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TITLE
Side School, Achlyness
EXTERNAL ID
PC_WMORRISON_088
PLACENAME
Achlyness
DISTRICT
Eddrachillis and Durness
OLD COUNTY/PARISH
SUTHERLAND: Eddrachillis
CREATOR
Willie Morrison
SOURCE
Willie Morrison
ASSET ID
30571
KEYWORDS
corrugated iron
Side School, Achlyness

This building, made of corrugated metal, was once a side school at Achlyness. Achlyness is a crofting township stretched out at the head of Loch Inchard near Rhiconich in Sutherland.

Before the Education (Scotland) Act, 1872, which required local authorities to provide education paid for by local taxation, most schools were administered by the Church. In the Highlands, some parishes were very large, and a second school, known as a 'side school' was provided. Teachers in the side schools were paid less and the curriculum consisted only of reading, writing and arithmetic. Other schools, with better-paid teachers, might offer additional subjects, including history and geography.

The following extract is from the Am Baile schools competition in 2003. It was written by a pupil - Ruarigh - of Kinlochbervie Primary School.

'The first schools in the area were Side Schools. These were for one or two families that lived in each area. The Side Schools were at Skerrecha, Achlyness, Badcall Inchard, Ardmore, Polin and Balchirck. The staff at these were not qualified teachers. Once or twice a year a teacher from one of the larger schools in the area (Oldshore or Inshegra) came to look at the children's work. All of the school work was done on slates with chalk. Only the best work was written out on paper which was seen as a luxury. So when the teachers came round, there could not be much work to look at. There was no transport to the side schools and the children never really met children from other Side Schools. The pupils also had to carry peat to school each day to keep the fire going in the classroom. When local roads improved, transport to schools was easier. The arrival of electric power in 1955 and improved transport led to the Side Schools closing. Achlyness Side School today is still in reasonable condition. There can't be many Side Schools left in Sutherland. Being close to the main road, I think Archlyness Side School would make a good museum of Education.'

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Side School, Achlyness

SUTHERLAND: Eddrachillis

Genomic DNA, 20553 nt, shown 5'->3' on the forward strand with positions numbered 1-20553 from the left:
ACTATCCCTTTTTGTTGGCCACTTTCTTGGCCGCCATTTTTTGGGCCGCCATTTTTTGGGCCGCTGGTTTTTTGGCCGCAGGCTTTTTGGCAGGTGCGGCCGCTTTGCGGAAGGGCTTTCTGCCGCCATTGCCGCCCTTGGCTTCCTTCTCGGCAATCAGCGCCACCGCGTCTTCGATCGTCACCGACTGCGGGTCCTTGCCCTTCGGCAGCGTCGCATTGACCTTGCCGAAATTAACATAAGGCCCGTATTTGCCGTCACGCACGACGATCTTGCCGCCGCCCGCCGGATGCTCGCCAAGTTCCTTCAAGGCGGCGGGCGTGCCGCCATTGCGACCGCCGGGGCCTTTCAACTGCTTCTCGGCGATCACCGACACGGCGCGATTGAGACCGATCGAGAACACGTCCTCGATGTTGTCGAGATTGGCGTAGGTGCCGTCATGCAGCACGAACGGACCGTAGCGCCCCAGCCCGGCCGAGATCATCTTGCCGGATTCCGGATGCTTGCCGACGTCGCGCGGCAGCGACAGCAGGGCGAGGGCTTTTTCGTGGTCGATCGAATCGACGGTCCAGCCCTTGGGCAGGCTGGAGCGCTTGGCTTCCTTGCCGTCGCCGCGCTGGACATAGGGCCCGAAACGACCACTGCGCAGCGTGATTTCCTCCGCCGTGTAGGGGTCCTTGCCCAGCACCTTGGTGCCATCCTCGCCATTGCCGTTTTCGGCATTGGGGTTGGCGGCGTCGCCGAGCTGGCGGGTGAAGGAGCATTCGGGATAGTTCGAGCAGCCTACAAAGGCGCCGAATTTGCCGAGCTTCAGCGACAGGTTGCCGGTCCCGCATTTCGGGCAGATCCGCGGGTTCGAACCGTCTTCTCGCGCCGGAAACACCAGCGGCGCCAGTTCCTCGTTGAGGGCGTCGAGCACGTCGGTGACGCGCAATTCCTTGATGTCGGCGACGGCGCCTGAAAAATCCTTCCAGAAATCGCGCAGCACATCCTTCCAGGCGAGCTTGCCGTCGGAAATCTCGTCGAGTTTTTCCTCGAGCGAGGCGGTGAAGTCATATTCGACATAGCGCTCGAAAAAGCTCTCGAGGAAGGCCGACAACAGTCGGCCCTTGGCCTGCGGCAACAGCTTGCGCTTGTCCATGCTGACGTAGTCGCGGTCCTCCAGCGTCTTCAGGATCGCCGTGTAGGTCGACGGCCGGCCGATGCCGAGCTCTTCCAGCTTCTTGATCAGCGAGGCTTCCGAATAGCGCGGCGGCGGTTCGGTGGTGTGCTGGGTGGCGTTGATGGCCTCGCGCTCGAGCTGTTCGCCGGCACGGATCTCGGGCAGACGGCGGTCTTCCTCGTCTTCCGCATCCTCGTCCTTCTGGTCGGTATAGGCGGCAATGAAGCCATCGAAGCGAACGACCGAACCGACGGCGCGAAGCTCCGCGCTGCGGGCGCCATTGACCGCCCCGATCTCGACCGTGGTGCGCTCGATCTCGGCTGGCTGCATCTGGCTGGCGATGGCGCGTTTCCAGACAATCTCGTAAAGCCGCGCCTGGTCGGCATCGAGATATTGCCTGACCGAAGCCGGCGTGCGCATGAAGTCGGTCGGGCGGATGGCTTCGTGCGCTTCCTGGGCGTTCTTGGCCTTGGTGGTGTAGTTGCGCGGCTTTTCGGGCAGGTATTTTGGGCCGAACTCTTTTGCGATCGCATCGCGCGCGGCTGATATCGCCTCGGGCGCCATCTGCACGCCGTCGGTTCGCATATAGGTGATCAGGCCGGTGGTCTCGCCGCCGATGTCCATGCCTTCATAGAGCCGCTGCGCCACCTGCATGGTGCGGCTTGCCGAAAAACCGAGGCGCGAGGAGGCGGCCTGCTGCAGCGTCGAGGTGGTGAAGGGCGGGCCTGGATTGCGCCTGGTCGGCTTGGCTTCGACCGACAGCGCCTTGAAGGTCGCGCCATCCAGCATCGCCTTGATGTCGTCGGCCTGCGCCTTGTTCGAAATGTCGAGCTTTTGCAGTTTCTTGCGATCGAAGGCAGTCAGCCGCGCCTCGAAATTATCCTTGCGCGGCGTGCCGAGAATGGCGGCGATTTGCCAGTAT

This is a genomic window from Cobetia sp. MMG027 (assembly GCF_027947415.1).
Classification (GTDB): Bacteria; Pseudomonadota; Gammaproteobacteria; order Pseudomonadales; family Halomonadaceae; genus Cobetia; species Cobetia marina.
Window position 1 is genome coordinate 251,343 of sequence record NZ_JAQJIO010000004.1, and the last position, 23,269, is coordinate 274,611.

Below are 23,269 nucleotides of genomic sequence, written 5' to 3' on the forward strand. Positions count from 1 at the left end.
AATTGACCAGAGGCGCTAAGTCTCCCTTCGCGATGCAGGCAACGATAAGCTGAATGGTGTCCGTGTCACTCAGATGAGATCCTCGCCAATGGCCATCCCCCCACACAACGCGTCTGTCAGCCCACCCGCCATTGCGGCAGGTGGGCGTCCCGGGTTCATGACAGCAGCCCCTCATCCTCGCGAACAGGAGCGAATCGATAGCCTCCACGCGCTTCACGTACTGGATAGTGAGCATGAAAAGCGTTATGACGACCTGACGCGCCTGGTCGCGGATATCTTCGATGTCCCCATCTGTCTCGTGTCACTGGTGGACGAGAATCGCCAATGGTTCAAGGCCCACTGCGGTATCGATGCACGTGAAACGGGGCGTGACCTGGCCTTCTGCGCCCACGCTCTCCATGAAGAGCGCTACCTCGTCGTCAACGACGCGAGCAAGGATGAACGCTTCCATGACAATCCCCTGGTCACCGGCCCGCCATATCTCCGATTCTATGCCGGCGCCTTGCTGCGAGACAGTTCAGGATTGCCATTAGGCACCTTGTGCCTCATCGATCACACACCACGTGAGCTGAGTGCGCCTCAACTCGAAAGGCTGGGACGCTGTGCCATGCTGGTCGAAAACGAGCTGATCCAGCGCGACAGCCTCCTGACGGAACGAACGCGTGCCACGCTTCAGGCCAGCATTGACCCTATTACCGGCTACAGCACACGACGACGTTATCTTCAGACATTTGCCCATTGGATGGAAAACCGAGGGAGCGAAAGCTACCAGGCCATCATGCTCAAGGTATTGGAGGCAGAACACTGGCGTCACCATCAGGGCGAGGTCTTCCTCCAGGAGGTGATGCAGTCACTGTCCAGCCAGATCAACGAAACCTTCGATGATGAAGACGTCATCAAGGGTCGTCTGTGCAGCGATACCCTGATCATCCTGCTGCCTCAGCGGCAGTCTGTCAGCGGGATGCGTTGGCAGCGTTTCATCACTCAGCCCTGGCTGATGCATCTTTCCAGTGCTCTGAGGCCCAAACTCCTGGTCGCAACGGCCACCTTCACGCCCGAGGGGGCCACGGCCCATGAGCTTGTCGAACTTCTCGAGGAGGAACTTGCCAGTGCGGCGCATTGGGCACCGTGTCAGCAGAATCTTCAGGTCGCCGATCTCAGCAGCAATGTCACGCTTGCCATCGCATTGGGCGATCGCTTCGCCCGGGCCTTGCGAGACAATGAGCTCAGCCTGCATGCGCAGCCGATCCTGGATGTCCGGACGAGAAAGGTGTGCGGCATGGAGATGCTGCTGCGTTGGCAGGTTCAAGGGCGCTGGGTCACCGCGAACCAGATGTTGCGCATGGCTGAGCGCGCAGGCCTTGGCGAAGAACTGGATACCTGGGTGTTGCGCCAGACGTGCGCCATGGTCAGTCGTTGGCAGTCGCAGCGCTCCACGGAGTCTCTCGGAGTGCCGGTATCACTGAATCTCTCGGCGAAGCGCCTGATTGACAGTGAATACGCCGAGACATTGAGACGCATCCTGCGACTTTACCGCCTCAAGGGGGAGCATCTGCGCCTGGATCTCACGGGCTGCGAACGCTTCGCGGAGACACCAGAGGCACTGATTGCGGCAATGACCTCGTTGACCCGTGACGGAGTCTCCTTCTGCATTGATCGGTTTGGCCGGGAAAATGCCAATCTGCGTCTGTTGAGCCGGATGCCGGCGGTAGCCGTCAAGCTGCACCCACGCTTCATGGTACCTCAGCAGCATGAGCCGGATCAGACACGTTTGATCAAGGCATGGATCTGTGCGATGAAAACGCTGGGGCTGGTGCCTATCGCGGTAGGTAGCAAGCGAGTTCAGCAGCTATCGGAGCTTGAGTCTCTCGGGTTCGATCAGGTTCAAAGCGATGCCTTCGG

corrugated iron

Willie Morrison

Willie Morrison Archive

This building, made of corrugated metal, was once a side school at Achlyness. Achlyness is a crofting township stretched out at the head of Loch Inchard near Rhiconich in Sutherland.<br /> <br /> Before the Education (Scotland) Act, 1872, which required local authorities to provide education paid for by local taxation, most schools were administered by the Church. In the Highlands, some parishes were very large, and a second school, known as a 'side school' was provided. Teachers in the side schools were paid less and the curriculum consisted only of reading, writing and arithmetic. Other schools, with better-paid teachers, might offer additional subjects, including history and geography.<br /> <br /> The following extract is from the Am Baile schools competition in 2003. It was written by a pupil - Ruarigh - of Kinlochbervie Primary School.<br /> <br /> 'The first schools in the area were Side Schools. These were for one or two families that lived in each area. The Side Schools were at Skerrecha, Achlyness, Badcall Inchard, Ardmore, Polin and Balchirck. The staff at these were not qualified teachers. Once or twice a year a teacher from one of the larger schools in the area (Oldshore or Inshegra) came to look at the children's work. All of the school work was done on slates with chalk. Only the best work was written out on paper which was seen as a luxury. So when the teachers came round, there could not be much work to look at. There was no transport to the side schools and the children never really met children from other Side Schools. The pupils also had to carry peat to school each day to keep the fire going in the classroom. When local roads improved, transport to schools was easier. The arrival of electric power in 1955 and improved transport led to the Side Schools closing. Achlyness Side School today is still in reasonable condition. There can't be many Side Schools left in Sutherland. Being close to the main road, I think Archlyness Side School would make a good museum of Education.'